Adriana De Mauro loves Cesar Braggi, but Cesar, honoring his father's dying wish, allows his brother, Antonio, to marry Adriana. As fate wills, Antonio dies in an automobile accident. ... See full summary »
Pasquale and Maria, husband and wife, live in a palace supposedly haunted by ghosts and pay no rent. When Pasquale finds some food in the cupboard he thinks the ghosts are at work. Actually... See full summary »
Charles returns to Paris to reminisce about the life he led in Paris after it was liberated. He worked on "Stars and Stripes" when he met Marion and Helen. He would marry and be happy ... See full summary »
Discovering her boyfriend is married, a young lady attempts to take her life, pausing only to phone a Help Line. Finding herself very much alive in hospital she meets the priest who took ... See full summary »
A war vet finds out that a former prostitute had his baby. Doubting it's his, he gives it away, so she reports him. 20 years later, she still wants to find her son. She meets a young man and falls in love, but the vet's prison term ends.
A dreary and lifeless remake of the wonderful 1945 movie. Taking on the Celia Johnson and Trevor Howard roles are Sophia Loren and Richard Burton: she's a housewife, he's a married doctor, and one day they meet at a train station when he gets some grit out of her eye. They're both in town on the same day every week, and they become friends, and they fall in love, but it is a love that cannot be.
And that brief synopsis is about all this charmless lump has in common with the original, being packed as it is with irrelevant scenes and monotonous padding. The movie shows a painful disregard for economical storytelling: almost every scene is a distended thing that drags on forever, full of redundant dialogue. The damn thing grinds on for so long that the title becomes a misnomer. An entirely new subplot about Loren's work at an advice centre wastes every minute it's on screen.
The warmth and atmosphere and delicate longing of the original is nowhere to be found thanks to writer John Bowen endlessly waffling on and director Alan Bridges' apparent determination to make this film as flat and boring as possible. Look at the scene where Burton borrows John Le Mesurier's flat and takes Loren there, only for his friend to come home early. Burton and Le Mesurier talk, and talk, and taaaaaaalk, and the scene drags on way past its natural conclusion, as if Bridges fell asleep in the director's chair and the poor actors had to keep going until he woke up and mumbled 'Cut'.
The movie goes through the motions, but not the emotions. When Burton rattles on about how he and Loren have fallen in love, it's just more hot air. The direction and the characters are so boring that nothing they say has any meaning any more. The scene where Loren's husband tells her he was almost unfaithful is a prime example of that. Even worse is the scene in which Burton and his wife talk about whether they were ever really in love, a scene that is stone cold dead. Stuff like this lessens the impact of the central relationship and weakens the couple's struggle with their feelings for one another.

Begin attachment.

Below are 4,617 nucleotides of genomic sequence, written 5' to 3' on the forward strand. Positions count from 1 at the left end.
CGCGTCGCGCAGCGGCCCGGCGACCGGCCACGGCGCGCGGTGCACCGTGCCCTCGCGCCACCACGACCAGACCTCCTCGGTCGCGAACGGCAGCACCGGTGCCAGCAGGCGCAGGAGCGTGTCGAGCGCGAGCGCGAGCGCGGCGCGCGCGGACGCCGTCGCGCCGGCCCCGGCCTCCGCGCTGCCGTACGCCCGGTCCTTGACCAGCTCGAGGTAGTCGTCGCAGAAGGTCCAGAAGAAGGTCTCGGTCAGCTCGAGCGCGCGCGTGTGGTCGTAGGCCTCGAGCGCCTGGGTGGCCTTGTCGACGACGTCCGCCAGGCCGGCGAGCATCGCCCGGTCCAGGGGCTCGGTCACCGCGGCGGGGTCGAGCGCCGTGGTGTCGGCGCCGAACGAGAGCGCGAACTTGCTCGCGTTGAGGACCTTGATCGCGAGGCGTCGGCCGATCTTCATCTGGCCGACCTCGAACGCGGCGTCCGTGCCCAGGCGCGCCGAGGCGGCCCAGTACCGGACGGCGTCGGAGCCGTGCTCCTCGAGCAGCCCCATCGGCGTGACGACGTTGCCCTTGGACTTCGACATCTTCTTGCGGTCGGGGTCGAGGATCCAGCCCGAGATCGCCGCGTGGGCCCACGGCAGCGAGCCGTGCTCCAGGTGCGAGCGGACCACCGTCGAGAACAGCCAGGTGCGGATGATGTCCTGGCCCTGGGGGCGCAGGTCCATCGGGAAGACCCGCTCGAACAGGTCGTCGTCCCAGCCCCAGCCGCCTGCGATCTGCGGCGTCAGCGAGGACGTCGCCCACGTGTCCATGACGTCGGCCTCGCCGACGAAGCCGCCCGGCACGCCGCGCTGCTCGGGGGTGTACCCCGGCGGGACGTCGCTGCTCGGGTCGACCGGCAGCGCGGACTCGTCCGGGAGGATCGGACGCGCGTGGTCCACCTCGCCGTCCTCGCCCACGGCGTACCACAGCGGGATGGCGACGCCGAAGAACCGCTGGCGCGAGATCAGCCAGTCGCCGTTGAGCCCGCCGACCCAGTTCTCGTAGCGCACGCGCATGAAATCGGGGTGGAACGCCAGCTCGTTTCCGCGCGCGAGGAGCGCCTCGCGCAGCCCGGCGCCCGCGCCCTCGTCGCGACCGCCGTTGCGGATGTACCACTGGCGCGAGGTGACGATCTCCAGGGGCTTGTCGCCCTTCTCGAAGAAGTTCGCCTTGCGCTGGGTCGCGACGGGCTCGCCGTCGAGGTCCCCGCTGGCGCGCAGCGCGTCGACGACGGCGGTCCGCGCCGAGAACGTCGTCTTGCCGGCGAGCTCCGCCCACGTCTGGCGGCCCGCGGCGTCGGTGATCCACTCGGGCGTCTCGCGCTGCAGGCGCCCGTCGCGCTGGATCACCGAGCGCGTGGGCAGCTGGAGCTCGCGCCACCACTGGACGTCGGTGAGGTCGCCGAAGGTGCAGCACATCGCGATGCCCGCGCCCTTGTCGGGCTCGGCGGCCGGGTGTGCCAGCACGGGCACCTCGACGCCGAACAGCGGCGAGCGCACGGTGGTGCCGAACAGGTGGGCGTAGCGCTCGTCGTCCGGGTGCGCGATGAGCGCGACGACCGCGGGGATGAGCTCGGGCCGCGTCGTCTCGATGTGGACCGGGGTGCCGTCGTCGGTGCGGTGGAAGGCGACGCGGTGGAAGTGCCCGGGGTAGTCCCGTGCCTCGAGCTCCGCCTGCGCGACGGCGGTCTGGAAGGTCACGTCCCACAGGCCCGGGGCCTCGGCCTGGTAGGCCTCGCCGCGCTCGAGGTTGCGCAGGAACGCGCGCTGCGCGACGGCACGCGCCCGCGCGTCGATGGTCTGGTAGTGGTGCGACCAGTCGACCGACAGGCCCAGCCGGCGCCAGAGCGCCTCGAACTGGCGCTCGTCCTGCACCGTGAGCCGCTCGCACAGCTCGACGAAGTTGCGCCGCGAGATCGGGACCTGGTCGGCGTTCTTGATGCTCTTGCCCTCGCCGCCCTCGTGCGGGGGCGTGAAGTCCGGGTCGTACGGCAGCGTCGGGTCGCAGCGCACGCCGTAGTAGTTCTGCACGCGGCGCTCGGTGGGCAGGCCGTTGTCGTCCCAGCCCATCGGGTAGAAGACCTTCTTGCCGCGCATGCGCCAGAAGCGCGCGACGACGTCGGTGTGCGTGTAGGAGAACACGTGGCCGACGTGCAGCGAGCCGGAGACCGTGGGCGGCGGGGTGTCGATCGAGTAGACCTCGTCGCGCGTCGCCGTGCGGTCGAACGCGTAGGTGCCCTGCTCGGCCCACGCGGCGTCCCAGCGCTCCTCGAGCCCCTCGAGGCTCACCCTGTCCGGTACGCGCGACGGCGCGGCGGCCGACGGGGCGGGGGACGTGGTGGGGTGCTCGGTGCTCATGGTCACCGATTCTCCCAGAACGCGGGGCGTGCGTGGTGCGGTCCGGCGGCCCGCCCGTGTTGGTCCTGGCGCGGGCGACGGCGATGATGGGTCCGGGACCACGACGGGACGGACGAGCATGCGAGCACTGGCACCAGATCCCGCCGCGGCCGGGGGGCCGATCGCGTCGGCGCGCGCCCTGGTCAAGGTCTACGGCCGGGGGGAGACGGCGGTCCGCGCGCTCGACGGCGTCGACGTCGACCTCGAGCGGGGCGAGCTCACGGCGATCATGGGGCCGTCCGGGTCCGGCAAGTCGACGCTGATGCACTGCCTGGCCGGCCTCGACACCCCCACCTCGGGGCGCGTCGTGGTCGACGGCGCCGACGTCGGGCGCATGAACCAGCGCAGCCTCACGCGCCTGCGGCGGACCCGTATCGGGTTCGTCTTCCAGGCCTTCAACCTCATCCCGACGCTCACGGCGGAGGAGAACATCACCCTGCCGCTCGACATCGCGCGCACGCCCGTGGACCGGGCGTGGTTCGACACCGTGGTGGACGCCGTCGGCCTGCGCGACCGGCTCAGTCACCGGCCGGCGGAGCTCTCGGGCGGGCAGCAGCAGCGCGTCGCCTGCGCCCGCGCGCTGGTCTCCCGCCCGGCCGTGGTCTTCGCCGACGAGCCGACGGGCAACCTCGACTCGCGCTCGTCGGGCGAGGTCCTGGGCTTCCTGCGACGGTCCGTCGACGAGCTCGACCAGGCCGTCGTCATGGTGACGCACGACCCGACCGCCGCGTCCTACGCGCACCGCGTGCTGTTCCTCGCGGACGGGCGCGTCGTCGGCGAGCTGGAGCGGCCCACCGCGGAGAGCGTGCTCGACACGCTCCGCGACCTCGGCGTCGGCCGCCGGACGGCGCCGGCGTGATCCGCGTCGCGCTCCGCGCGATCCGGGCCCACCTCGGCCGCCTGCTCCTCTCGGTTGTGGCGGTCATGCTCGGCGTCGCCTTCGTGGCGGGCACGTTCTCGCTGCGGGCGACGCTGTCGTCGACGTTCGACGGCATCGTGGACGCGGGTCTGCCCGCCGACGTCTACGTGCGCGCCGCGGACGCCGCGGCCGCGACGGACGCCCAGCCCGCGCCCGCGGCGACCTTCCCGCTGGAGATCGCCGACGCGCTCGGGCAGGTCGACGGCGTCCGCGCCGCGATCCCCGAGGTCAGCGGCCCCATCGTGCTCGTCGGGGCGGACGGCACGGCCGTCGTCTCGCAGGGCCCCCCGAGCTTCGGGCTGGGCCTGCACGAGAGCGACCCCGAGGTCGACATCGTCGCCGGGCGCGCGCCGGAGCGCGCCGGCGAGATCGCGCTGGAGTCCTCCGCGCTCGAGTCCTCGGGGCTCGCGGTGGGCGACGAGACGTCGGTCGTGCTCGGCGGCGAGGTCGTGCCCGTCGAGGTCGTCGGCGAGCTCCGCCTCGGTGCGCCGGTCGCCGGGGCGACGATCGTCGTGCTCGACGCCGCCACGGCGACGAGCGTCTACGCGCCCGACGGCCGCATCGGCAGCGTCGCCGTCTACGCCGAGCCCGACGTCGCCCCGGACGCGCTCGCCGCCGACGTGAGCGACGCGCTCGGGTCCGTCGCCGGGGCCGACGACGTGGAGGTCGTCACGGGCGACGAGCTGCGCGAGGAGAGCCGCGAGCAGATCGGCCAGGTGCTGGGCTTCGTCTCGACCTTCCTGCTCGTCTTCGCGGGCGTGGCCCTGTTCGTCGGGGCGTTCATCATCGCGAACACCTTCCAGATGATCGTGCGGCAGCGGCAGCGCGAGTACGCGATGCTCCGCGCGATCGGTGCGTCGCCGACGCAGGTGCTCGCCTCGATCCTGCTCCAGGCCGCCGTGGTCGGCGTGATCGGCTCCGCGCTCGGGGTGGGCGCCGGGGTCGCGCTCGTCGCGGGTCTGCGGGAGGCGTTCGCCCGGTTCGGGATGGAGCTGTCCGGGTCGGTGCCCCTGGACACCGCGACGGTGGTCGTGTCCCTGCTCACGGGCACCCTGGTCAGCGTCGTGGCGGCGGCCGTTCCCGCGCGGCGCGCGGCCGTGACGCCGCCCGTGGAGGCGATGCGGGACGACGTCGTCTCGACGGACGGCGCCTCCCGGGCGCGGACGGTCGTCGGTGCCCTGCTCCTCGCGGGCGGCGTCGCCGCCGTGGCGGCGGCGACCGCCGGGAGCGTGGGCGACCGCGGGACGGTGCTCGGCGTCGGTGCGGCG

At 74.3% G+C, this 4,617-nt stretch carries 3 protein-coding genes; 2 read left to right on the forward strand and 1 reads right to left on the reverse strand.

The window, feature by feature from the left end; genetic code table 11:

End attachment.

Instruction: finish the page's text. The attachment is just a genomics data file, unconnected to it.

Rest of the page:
There's a moment that epitomises how far it strays from the far superior original; it's a small change, but it says a lot. In the 1945 film, Howard and Johnson are talking about the routine of their daily lives and Howard says, 'What exciting lives we do lead.' It was a sweet moment, gently mocking them both. Here Burton says, 'What an exciting life you do lead.' It's not self-deprecating, it just makes Burton's character seem patronising, and any sympathy for him is lost. He's pushy, too, and it doesn't seem as if he wants Loren to admit that they've fallen in love because he knows it's true, it seems as though he's forcing himself on her. It's all wrong.
This is a soulless, stiff movie. It's not sweet, or charming, or heartbreaking, just dead as a doornail, a glass eye. The actors seem to have been told to talk as if they're constipated, dying of a terminal illness and on their way to a funeral all at the same time. Scenes begin badly, become more awkward and mishandled as they go on, drone past the finish line and keep on going until they die a death some time later. The music is downcast, the dialogue is deadening and the photography is as interesting as a puddle of gravy. This movie isn't 'Brief Encounter', it's a zombie.
3 of 3 people found this review helpful.
Was this review helpful to you?